Students and members of the community gathered in front of Henderson Lawn on March 24 to participate in the nationwide March for Our Lives movement to protest gun violence. The “Stand With Students: Blacksburg” rally attracted hundreds of students, families and other community members despite the looming snowstorm.
Several organizations came together to host the rally, including Indivisible New River Valley (NRV Indivisible) and Coalition for Justice. In addition, members of the New River Valley Greens, Moms Demand Action and One Voice Blacksburg gave speeches during the rally.
“Drawing attention to it like this is important,” said Alexa Casey, who is the coach for NRV Indivisible. “Gun reform means that you pay attention to loopholes that are made, you limit the types of guns that you have out on the streets, you consider people’s mental health aspects, you have more time to apply for a gun and so there’s a number of things like that that we have to pay attention to. We don’t want to take anyone’s gun rights away; we just want gun reform that makes sense.”
Additionally, protesters wanted to bring to light the fact that the U.S. is the only developed country that has recurring mass shootings. Resolutions being proposed in an effort to solve this problem include banning automatic assault weapons, having a universal background check system and raising the age for legal gun ownership to 21.
Protesters also wanted people to realize that restructuring gun legislation could end other sorts of gun violence, such as ones related to domestic violence and suicides.
“The reality is that 96 Americans die every single day due to gun violence. So it’s not just about mass shootings, we have to talk about handgun violence. There’s a broader issue here beyond just school shootings, one that in particular affects marginalized communities, women through domestic violence and people with depression –– in fact, most gun violences are actually caused by suicides,” said Ryan Wesdock, who is the chair of the Greens at Virginia Tech and member of the NRV Greens.
Many protesters expressed distaste to the idea of arming teachers and professors with guns for safety purposes.
Before the speeches began, the organizers named and commemorated the 17 victims who died in the Parkland shooting on Feb. 14. Then, speeches were given by Jennifer Gallagher, a member of Moms Demand Action, Professor Dale Wimberley, a member of Coalition for Justice and Brianna Sclafani, a peace studies student.
Sclafani was a freshman in high school six years ago when the Sandy Hook shooting happened in her hometown, which resulted in the loss of one of her friends’ brother. Her speech called for more marches until change was made.
“Since Sandy Hook alone, more than 400 people have been shot in over 200 school shootings. We are here because we want change, because we see injustice and we seek action. Parkland, Virginia Tech stands with you, Sandy Hook stands with you, we all stand with you,” Sclafani said.
Justin Santopietro and Anthony Flaccavento, who are candidates for representatives in Congress for the 9th Congressional District, were both present at the march as was Delegate Christ Hurst.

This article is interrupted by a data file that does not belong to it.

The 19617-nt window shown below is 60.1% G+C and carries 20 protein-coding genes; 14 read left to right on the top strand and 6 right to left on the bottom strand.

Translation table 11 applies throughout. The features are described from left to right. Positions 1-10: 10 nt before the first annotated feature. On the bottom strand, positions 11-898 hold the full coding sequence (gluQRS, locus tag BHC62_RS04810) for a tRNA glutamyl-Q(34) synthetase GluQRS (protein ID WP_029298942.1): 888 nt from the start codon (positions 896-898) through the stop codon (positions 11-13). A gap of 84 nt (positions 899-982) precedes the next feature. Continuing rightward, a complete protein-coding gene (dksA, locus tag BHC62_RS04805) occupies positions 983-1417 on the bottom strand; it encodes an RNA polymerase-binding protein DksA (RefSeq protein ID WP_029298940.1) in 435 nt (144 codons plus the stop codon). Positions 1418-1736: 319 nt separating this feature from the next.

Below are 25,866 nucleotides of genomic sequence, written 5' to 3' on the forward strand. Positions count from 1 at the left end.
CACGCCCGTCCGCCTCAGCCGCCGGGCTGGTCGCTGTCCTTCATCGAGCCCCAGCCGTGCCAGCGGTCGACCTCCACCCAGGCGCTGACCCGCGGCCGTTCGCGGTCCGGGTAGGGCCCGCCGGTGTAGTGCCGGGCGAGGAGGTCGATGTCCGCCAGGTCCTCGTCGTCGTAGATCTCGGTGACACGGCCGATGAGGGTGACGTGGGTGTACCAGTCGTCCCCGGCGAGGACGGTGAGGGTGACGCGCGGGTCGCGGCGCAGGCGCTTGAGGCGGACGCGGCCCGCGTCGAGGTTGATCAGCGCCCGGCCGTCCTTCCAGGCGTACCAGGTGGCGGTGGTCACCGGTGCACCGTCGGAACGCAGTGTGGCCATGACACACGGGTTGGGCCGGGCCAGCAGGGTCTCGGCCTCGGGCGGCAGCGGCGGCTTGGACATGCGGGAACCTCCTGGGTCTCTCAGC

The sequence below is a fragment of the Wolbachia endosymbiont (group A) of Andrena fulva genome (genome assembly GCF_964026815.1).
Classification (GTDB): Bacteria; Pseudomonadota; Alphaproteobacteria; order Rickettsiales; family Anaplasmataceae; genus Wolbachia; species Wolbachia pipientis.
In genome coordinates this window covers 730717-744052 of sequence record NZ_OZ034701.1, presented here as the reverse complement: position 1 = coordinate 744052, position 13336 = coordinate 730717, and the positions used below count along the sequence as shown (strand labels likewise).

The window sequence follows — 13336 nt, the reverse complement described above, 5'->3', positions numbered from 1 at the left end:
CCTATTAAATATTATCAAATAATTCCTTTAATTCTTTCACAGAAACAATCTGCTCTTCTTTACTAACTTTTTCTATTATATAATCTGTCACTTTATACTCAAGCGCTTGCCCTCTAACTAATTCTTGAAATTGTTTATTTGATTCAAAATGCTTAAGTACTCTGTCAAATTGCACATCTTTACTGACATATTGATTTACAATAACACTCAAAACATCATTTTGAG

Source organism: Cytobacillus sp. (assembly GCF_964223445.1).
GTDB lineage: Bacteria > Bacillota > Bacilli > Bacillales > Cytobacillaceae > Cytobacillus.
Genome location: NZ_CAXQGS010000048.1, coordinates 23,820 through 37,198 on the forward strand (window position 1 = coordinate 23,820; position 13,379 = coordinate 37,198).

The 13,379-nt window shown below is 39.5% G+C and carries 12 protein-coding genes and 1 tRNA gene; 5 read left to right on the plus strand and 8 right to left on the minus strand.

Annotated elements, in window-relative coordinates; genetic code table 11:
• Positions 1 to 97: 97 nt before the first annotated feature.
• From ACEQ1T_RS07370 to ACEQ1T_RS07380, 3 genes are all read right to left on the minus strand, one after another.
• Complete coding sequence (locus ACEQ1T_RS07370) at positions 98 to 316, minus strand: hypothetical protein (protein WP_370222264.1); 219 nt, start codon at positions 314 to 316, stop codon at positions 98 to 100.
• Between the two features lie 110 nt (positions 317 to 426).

“This is my hometown. I was a freshman in high school on April 16, 2007. After that tragedy, we saw our legislator in the state of Virginia, Morgan Griffith, do absolutely nothing to recognize the tragedy that happened. We have to vote; there is no replacement to that,” Santopietro said.
Flaccavento drove in from his hometown, Abingdon, and participated in the rally there before participating in the one here.
“On this issue (gun violence) our national policy is as clear as it is immoral to do nothing. Congress has decided that routine gun violence is acceptable, that it’s impossible to protect Second Amendment rights and still take meaningful action. This is indefensible,” Flaccavento said.
Flaccavento mentioned that the only good thing was that the younger generation realizes the problem with the nation’s gun legislation and he and other speakers recognized that “younger people have had enough.”
Delegate Chris Hurst said it’s not a coincidence that he’s seen more leadership and courage in teens than in congressmen and delegates in Washington, D.C., and Richmond. Referring to the children and teens, Hurst said, “These are the people that we are fighting for every single day. This is our future. Now, understand why we are here and what we have to do.”
Like many others, Hurst told the audience that if they wanted to see change, vote. Casey and Wesdock also expressed the importance of youth being involved, and offered other ways of taking action if not by voting, such as joining community organizations and looking on social media for events similar to the march.
“I think college, high school and middle school students standing up is the thing that’s making the difference. That’s why it matters now more than it has in the past. They’re the ones who are making a difference between this succeeding and failing,” Wesdock said.
Hurst’s girlfriend, Alison Parker, was shot and killed on live TV in 2015. Despite experiencing this tragedy, he remains positive about bringing changes to the community.
“When I lost the love of my life, they asked me, ‘Do you think something will finally change now, given what happened?’ and I said ‘no,’” Hurst said. “But something is different this time around. Can you feel it?”